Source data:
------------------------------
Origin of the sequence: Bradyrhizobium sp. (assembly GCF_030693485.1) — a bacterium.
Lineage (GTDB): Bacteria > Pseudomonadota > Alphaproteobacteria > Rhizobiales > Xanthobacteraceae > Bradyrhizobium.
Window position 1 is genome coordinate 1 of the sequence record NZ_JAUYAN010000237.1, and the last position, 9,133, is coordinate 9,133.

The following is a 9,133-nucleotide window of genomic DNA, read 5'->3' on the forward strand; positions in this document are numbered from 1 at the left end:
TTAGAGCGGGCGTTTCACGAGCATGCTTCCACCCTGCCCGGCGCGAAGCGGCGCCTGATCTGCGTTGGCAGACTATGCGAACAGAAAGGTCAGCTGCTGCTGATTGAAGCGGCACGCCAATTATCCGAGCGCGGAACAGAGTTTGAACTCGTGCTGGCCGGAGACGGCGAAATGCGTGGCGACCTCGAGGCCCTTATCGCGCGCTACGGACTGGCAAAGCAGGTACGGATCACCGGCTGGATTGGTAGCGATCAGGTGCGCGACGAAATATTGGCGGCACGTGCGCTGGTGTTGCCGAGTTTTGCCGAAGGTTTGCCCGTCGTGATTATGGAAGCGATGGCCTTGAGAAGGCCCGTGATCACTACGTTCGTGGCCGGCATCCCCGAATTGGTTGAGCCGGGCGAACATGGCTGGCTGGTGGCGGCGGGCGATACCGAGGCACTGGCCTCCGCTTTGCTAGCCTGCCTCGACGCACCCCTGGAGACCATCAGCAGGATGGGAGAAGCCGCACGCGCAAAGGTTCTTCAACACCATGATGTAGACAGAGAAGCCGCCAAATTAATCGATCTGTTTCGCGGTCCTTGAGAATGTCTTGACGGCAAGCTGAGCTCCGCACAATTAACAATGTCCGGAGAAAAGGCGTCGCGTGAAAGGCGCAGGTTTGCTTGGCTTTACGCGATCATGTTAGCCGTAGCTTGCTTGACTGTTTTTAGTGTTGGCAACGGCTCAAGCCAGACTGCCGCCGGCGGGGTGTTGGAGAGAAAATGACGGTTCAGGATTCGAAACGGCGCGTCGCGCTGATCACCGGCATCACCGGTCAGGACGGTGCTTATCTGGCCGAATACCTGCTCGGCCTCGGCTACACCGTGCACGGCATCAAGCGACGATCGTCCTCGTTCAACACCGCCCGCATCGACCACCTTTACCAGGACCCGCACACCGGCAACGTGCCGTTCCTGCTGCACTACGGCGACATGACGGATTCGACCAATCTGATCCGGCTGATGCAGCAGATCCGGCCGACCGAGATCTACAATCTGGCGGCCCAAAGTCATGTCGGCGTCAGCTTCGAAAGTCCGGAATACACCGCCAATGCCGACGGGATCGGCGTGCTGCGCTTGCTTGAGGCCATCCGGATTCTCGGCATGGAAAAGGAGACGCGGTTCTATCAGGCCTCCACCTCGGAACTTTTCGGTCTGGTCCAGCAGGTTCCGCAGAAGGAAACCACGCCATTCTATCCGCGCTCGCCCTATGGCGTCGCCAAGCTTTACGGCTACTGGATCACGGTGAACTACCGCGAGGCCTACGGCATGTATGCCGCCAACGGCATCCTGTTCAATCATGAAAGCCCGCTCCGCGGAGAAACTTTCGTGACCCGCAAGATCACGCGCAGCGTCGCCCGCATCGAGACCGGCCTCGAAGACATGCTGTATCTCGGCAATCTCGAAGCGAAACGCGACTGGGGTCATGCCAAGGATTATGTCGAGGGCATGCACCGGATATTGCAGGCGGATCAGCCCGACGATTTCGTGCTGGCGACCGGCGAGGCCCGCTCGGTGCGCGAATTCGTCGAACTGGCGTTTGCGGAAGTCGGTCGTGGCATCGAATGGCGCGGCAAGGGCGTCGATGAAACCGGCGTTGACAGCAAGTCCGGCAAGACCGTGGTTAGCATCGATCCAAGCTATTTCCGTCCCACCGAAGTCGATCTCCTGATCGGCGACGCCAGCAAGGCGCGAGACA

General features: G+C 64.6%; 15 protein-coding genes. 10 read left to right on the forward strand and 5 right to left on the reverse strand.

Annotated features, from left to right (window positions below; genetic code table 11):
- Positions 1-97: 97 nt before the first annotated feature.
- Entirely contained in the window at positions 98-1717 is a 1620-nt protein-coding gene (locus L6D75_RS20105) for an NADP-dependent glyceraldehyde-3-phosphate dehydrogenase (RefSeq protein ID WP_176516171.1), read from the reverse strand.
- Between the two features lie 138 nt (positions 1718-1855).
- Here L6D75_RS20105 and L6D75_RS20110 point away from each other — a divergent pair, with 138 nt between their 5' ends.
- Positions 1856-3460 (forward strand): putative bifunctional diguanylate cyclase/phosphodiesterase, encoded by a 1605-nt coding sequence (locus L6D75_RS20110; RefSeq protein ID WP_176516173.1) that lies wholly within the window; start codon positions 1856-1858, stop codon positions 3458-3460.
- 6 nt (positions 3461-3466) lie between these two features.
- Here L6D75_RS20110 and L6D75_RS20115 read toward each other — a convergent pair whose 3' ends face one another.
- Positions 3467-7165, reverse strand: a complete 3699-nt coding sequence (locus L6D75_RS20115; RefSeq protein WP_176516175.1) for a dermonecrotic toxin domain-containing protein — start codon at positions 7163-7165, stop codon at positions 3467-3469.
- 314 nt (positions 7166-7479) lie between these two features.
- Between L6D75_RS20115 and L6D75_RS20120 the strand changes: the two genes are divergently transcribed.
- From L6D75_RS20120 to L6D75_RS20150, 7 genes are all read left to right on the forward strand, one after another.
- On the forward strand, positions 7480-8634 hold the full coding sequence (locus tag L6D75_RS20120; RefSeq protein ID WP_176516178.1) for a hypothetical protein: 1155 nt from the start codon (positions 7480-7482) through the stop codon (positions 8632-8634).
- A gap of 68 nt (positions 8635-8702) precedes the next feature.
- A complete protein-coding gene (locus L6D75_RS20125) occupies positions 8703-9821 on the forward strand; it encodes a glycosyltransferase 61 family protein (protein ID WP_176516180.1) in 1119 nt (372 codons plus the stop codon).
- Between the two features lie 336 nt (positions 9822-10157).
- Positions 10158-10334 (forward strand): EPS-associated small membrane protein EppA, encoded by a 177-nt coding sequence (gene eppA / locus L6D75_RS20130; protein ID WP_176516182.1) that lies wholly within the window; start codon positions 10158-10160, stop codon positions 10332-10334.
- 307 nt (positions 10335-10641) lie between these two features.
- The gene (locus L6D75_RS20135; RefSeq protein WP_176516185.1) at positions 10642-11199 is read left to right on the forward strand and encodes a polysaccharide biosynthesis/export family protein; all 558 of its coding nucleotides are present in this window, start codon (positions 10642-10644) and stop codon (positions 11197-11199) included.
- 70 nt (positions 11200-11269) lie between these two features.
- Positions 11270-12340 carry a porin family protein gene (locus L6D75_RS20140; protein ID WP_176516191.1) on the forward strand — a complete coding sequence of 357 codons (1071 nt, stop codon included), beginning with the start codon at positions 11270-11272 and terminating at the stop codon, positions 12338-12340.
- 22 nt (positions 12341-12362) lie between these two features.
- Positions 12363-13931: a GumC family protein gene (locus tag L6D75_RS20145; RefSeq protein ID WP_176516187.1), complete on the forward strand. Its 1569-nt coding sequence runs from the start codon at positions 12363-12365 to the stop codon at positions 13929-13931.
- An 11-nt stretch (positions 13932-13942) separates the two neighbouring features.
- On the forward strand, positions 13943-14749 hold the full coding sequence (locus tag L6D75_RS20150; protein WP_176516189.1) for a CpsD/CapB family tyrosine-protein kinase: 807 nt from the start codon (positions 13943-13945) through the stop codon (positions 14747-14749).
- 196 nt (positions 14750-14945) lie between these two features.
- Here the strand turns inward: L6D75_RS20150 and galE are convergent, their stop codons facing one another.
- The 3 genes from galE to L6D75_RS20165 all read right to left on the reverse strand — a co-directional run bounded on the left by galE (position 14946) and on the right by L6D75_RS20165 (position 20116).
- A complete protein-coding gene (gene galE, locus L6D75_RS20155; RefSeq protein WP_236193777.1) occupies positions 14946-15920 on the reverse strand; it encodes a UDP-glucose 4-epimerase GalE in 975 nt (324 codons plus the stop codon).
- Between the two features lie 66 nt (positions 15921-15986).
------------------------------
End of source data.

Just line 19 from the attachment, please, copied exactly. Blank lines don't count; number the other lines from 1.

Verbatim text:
- On the forward strand, positions 7480-8634 hold the full coding sequence (locus tag L6D75_RS20120; RefSeq protein ID WP_176516178.1) for a hypothetical protein: 1155 nt from the start codon (positions 7480-7482) through the stop codon (positions 8632-8634).